It’s no secret that the opioid crisis has taken hold across the country. We continually see news reports and stories that highlight its serious repercussions. Earlier this summer, the federal government even went so far as to declare this crisis a national emergency.
Headlines addressing this crisis on a national scale mostly shed light on the problems outside of the hospital—namely what happens after a patient receives a prescription for an opioid and becomes addicted.
What many neglect to report on is the prevalence of addiction that occurs within a health system’s own ecosystem. In recent years, healthcare providers suffering from opioid addictions have created countless patient safety issues, in some instances, even spreading potentially fatal blood-borne illnesses like Hepatitis C.
The Crisis in Hospitals
According to the Mayo Clinic, up to 15 percent of healthcare workers have addictions to drugs or alcohol, compared to 8 percent of the general population. Attributed to many factors, this alarmingly high number may result from stressful work environments and relatively easy, more regular access to controlled substances.
Many healthcare workers develop and feed their addictions through drug diversion—the transfer of any legally prescribed, controlled substance from the individual for whom it was prescribed to another person for any illicit use—which threatens patient safety.
Often, when healthcare providers are diverting drugs, such as pain medications, they are stealing a prescribed medication for a patient and replacing it with some type of placebo, leaving the patient in pain.
Reported cases on the spread of blood-borne illnesses indicate that syringes have become infected after diverters used them on themselves and then on a patient. One especially high-profile diversion case found 45 patients infected with a deadly disease, with a diverter then sentenced to 39 years in prison.
In addition to patient safety concerns, hospitals that are not actively monitoring for drug diversion are at risk for severe financial implications. One leading academic facility received a fine for $2.3 million after an investigation by the DEA led to allegations that the facility’s lax oversight enabled employees to divert controlled substances. Ruth Carter, a spokesperson for the DEA, said in a statement:
“It is extremely important that pharmacies be prepared to meet this challenge by focusing closer attention on prescriptions dispensed, ensuring that hiring policies and accountability policies and procedures are sufficient to detect, discover, and respond to recent opioid drug crisis, as well as identify impaired health care workers and assist them in seeking appropriate programs for recover.”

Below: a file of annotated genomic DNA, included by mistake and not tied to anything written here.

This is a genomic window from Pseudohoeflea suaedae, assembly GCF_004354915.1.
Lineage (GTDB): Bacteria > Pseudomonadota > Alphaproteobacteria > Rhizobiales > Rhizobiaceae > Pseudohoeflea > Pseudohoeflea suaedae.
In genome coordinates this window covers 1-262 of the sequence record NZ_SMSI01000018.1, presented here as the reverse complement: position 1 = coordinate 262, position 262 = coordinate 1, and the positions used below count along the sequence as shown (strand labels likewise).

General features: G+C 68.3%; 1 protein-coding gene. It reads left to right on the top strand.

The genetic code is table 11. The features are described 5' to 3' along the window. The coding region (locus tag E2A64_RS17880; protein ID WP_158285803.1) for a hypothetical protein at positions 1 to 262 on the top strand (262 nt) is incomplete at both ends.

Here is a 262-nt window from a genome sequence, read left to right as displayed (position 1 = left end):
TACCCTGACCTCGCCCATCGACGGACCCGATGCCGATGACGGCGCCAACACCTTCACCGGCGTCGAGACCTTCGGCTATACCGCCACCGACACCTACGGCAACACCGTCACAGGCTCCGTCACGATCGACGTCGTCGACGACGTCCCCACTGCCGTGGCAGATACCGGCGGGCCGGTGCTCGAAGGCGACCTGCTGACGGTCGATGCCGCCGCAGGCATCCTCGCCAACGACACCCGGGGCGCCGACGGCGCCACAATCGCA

As the opioid crisis continues to escalate, how are hospitals combating this issue within their own walls?
Health IT’s Role
Many hospitals are leaning on health IT as a means to deter and detect diversion in their facilities. Analytics software solutions and secure automated dispensing cabinets (ADCs) can work in unison to catch diversions, as they happen in near real-time.
Secure ADCs not only physically help protect controlled substances, but smart cabinets can detect miscounts in pills and drawer tampering, and connect them to an employee’s unique identification number.
Analytics monitor transactions at all of a health system’s ADCs and immediately report discrepancies. Analytics tools also have insight into which drugs an employee is dispensing at any given time, which is a key component to catch diverters.
Beyond Health IT
Health IT solutions have helped many hospitals actively catch and prevent drug diversion. However, technology alone isn’t enough to combat this problem. Some health systems are taking additional measures to address diversion in their ecosystem.
After a substantial fine from the DEA, one leading academic facility created a drug diversion team that uses a collaborative approach across all departments to address suspicious activity and suspected diverters.
The facility also hired a drug diversion compliance officer, a full-time position to actively track, pursue, and address diversion within the facility. Despite this facility’s troubled past, they are now regarded as an industry leader in publicly speaking out against drug diversion and looked to by other facilities for their expertise about addressing this issue.
The national dialogue around drug diversion in hospitals has changed in many ways due to the advancements in health IT. However, many hospitals still fail to recognize that drug diversion is a problem within their own facilities. Leading drug diversion experts believe that if a health system has controlled substances, a 100 percent chance exists for drug diversion. For successful control of the opioid crisis, widespread use and national adoption of health IT and other diversion prevention practices offer solutions.